How real is the threat?
Canine Influenza, or dog flu, is a new respiratory disease that is infecting dogs in the U.S. It was first identified in January, 2004 in racing Greyhounds in Florida. Since then it has spread across country infecting many dogs including show dogs and family pets.
Dog flu is caused by a canine influenza virus. Dogs become infected by breathing in the aerosolized virus coughed up by another dog or by contact with inanimate objects which have been contaminated by oral or nasal secretions from infected dogs. People can also carry the virus on their hands and spread it from dog to dog. The virus does not live well outside of the dog and can be destroyed by most common disinfectants.
If your dog is exposed to the canine influenza virus, he or she will likely become infected. Most dogs have a mild disease that may look a lot like “kennel cough”. They can have a low grade fever, nasal discharge and a persistent cough that may last for 10 – 21 days. Some dogs will develop a more severe form of the disease with high fever and signs of pneumonia and they will usually require antibiotics and might even need to be hospitalized.
How can you prevent your dog from being infected? The easiest way is eliminate exposure to other dogs. In many cases that precaution is just not possible. If your dog is going to be exposed to other dogs, use disinfectants
to clean cages, food and water bowls
and other inanimate objects. If you are working with or touching other dogs, wash your hands frequently and ask others to do the same before touching your dog. Coughing dogs or those who have been exposed to coughing dogs should be isolated so they don’t bring home canine influenza viruses to any other dogs in your home. The incubation period for this disease is two to five days.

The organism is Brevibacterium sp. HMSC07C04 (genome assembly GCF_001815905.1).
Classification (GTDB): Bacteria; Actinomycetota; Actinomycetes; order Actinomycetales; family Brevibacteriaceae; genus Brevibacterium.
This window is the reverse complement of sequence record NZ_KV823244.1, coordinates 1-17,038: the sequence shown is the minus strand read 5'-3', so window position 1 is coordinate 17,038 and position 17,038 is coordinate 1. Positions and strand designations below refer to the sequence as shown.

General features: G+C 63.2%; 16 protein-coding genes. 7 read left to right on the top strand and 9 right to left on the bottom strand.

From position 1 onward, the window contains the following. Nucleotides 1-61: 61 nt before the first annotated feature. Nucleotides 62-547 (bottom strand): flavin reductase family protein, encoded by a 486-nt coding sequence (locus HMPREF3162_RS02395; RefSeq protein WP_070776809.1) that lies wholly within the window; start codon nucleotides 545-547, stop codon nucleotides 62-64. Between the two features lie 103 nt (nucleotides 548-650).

At this time, there is no easy, rapid test for diagnosis and there is also no vaccine available to protect your dog from canine influenza. While “kennel cough” vaccines are not effective in protecting against dog flu, if your dog is going to be exposed to other dogs and at risk for canine influenza, then he or she is also at risk for kennel cough and should be vaccinated
We all hear about avian influenza and the risk that it may pose to people, so can canine influenza infect us? The risk of this virus infecting people is really low according to the Centers for Disease Control. However, health officials will continue to monitor this disease, just to be sure.
So how real is the threat to your dog? For most family pets that stay at home, the risk is very low. Exposure to other dog’s increases that risk; so boarding, grooming, showing or even playing in the park can increase the possibility for infection. But given the fact that the disease is fairly mild in most dogs, even if your dog does become infected, the threat of serious disease is still very low.
The materials, information and answers provided through this website are not intended to replace the medical advice or services of a qualified veterinarian or other pet health care professional. Consult your own veterinarian for answers to specific medical questions, including diagnosis, treatment, therapy or medical attention.
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